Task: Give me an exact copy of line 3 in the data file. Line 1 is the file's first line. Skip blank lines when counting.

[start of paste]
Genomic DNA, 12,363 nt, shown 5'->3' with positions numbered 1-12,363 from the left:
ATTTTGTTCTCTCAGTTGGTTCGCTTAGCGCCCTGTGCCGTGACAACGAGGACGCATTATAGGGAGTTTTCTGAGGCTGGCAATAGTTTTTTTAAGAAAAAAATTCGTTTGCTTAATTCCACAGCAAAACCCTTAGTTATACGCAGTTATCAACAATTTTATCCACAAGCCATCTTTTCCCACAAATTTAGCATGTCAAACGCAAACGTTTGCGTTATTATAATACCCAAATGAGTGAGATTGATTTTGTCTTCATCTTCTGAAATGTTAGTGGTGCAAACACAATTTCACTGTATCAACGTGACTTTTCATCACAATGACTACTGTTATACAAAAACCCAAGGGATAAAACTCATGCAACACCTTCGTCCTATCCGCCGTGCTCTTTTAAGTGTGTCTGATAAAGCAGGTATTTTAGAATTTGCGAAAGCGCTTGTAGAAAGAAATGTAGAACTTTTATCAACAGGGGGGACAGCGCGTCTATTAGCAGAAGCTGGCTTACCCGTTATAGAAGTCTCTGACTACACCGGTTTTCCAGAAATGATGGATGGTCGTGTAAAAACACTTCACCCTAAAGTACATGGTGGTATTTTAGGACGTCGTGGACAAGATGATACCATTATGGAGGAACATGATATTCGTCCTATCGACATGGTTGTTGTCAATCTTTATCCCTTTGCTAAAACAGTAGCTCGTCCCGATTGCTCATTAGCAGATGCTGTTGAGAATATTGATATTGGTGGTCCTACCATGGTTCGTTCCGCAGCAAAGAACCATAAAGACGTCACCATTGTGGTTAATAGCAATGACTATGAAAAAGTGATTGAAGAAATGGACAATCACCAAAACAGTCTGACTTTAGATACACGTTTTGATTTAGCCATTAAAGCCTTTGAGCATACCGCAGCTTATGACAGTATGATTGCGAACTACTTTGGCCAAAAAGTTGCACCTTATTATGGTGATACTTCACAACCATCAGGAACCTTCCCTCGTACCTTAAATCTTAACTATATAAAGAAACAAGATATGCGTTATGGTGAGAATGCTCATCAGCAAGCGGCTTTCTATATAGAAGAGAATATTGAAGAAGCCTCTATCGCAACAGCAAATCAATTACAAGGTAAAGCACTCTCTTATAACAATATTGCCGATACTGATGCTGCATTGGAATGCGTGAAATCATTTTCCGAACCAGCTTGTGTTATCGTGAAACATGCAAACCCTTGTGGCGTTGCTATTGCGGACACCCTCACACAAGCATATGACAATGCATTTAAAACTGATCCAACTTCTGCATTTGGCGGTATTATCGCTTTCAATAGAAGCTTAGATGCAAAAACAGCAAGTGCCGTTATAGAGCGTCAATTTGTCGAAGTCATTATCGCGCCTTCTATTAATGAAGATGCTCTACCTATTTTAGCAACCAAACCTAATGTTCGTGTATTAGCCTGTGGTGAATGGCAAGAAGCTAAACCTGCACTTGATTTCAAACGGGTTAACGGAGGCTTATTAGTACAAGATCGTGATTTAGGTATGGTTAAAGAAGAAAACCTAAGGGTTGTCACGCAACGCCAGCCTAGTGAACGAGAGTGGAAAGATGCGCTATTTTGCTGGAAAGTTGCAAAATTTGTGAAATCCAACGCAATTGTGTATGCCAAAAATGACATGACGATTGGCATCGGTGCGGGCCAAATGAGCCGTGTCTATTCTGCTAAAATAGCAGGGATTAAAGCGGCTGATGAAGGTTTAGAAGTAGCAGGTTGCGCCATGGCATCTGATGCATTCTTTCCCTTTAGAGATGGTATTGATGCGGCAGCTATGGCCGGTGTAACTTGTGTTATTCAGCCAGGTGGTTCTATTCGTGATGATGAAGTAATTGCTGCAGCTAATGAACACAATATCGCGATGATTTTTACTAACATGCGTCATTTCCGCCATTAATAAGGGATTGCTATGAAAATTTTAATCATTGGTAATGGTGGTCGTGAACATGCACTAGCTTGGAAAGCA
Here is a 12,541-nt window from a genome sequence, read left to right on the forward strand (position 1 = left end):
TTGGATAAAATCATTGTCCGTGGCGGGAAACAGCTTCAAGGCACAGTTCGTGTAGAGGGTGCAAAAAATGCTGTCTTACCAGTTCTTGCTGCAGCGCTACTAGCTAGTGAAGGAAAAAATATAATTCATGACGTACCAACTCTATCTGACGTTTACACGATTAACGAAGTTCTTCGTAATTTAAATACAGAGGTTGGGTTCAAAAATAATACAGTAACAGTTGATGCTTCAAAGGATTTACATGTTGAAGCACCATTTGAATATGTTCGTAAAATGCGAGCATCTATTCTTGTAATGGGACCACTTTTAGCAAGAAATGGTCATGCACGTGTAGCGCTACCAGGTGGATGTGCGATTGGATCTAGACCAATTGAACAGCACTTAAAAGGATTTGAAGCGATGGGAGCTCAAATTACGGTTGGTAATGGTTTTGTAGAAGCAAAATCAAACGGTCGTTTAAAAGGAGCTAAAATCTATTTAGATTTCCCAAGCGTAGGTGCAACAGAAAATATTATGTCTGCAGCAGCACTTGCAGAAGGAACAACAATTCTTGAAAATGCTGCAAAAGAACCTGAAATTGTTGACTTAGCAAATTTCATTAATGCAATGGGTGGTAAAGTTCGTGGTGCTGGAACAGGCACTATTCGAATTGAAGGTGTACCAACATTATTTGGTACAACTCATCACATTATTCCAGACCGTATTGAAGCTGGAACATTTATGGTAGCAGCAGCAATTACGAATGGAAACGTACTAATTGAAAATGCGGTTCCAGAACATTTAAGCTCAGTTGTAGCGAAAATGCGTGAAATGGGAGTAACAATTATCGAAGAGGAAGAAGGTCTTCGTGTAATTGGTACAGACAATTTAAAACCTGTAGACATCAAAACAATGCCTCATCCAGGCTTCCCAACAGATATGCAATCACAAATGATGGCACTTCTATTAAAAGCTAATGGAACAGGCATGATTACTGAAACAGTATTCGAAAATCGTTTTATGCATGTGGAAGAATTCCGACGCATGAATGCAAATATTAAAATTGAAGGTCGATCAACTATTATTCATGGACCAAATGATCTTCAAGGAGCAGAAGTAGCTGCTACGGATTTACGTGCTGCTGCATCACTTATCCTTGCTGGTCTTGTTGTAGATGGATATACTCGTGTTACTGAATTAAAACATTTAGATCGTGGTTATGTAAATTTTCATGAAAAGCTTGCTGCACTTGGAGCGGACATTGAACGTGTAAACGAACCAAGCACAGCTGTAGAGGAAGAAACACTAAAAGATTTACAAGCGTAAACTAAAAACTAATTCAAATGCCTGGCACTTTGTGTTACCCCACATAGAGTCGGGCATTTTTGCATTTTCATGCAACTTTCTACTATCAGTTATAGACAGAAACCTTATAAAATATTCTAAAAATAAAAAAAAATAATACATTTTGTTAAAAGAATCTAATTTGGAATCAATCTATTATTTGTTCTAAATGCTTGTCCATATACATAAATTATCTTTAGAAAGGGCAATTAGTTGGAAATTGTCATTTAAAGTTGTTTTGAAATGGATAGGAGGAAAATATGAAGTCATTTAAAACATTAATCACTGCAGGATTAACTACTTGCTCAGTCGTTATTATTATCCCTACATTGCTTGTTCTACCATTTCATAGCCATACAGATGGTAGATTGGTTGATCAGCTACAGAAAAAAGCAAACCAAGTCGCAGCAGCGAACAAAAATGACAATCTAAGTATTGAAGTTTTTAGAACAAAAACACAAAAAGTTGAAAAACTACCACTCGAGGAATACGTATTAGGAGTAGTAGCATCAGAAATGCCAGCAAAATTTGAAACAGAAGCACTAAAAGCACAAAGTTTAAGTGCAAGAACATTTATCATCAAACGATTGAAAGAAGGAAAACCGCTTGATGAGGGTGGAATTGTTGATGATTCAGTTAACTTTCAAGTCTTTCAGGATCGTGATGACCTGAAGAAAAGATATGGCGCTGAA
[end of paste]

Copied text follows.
Here is a 12,541-nt window from a genome sequence, read left to right on the forward strand (position 1 = left end):